Boxing Day, Saint Stephen’s Day (patron saint of bricklayers). When the snow lay round about deep and crisp and even. Possibly the day when Christmas boxes, or gifts, were handed out to servants, or alms boxes opened and the contents distributed.
“The admonitions to “Remember the Poor” were familiar to all who entered the church; for near to the door stood a pillared alms-box of stout oak, made secure with iron bands and padlocks. Post Reformation alms-boxes may still be found at Beeston, Eakring, Edwalton, Car Colston, Fledboro’, Hickling, Hockerton, Kelham, Kirton, Rampton, Sutton-cum-Lound, South Muskham. They are all very similar in design, and bear the initials of the churchwardens, date, and a bold request to “Remember ye. Poore,” while the pre-Reformation alms-boxes, which alas! have all disappeared, were often ornate in design, and bore a variety of texts chiefly taken from Tobit’s instruction to his son Tobias with respect to almsgiving. (Tobit. Chap. IV. v. 7—11.) (Acknowledgement to Nottinghamshire History)
Beeston, Nottinghamshire: St John the Baptist
Funny, the church in Giggleswick, Craven also has an alms box dated 1684. The mathematician and astronomer Bishop Seth Ward was born in Buntingford, where he erected almshouses in 1684. Well, well, a row of almshouses were built in 1684 in Berkhampsted. They were founded by John Sayer, chief cook to Charles II. They were originally for poor widows. There are three alms houses dated 1684 with John Brabin’s name in Chipping, Lancashire. Seems to have been a good year for the poor… but wait! “… the Great Frost of 1683–84 is still the worst frost recorded in England. During the bleak winter of 1684 the River Thames froze for two months solid, leading to London’s legendary Frost Fair being established. Gambling, ice-skating and bear-baiting, all took place on the river which according to contemporary reports was covered in 11inch thick ice. The ground across parts of the UK was also frozen solid meaning no ploughing or planting of crops could take place. 1684 remains the coldest winter in the English instrumental record.” I wonder how many died of starvation and cold.
And from Evelyn’s diary:
24th Jan: The frost continuing more and more severe, the Thames before London was still planted with boothes in formal streetes, all sorts of trades and shops furnish’d and full of commodities, even to a printing presse, where ye people and ladyes tooke a fancy to have their names printed, and the day and yeare set down, when printed on the Thames: this humour tooke so universally, that ’twas estimated the printer gain’d £5. a day, for printing a line onely, at six-pence a name, beside what he got by ballads, &c.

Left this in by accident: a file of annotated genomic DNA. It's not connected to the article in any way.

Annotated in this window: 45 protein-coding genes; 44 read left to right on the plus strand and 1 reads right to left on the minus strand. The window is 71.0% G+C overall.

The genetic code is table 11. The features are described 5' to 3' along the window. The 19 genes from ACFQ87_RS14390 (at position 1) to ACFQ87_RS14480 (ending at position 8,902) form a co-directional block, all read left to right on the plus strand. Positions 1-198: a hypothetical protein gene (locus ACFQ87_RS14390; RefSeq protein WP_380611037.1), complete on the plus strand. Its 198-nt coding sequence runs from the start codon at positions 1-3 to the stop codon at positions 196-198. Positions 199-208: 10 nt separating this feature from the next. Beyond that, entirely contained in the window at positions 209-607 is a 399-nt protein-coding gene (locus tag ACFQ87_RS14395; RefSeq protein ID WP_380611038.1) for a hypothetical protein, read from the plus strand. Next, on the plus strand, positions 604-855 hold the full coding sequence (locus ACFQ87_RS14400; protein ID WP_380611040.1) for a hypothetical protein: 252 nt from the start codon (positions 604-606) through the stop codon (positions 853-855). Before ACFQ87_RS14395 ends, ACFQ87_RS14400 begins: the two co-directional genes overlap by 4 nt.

Coaches plied from Westminster to the Temple, and from several other staires to and fro, as in the streetes, sliding with skeetes, a bull-baiting, horse and coach races, puppet plays and interludes, cookes, tipling and other lewd places, so that it seemed a bacchanalian triumph or carnival on the water, whilst it was a severe judgement on the land, the trees not onely splitting as if lightning-struck, but men and cattle perishing in divers[e] places, and the very seas so lock’d up with ice, that no vessels could stir out or come in.
The fowles, fish, and birds, and all our exotiq plants and greenes universally perishing. Many parkes of deer were destroied, and all sorts of fuell so deare that there were greate contributions to preserve the poore alive.
Nor was this severe weather much less intense in most parts of Europe, even as far as Spaine and the most southern tracts.
London, by reason of the excessive coldnesse of the aire hindering the ascent of the smoke, was so filled with the fulginous steame of the sea-coale, that hardly could one see crosse the streets, and this filling the lungs with its grosse particles, exceedingly obstructed the breast, so as one could hardly breathe.
[ Was this the first London Smog? ]
Here was no water to be had from the pipes and engines, nor could the brewers and divers[e] other tradesmen worke, and every moment was full of disastrous accidents.
I hail from masons (Saint Barbara), farmers (St. Benedict of Nursia) and weavers (St. Anastasius the Fuller), with the odd inn keeper (St. Amand) cum bailiff (St. Matthew) thrown in. From Yorkshire and Lancashire, from Wrose, Windhill, Bradford and Padiham, Read, Simonstone. My father was a stomemason, his father a weaver, his father a house painter, his father a joiner, his father a farmer. I wonder how my forebears weathered that awful Winter.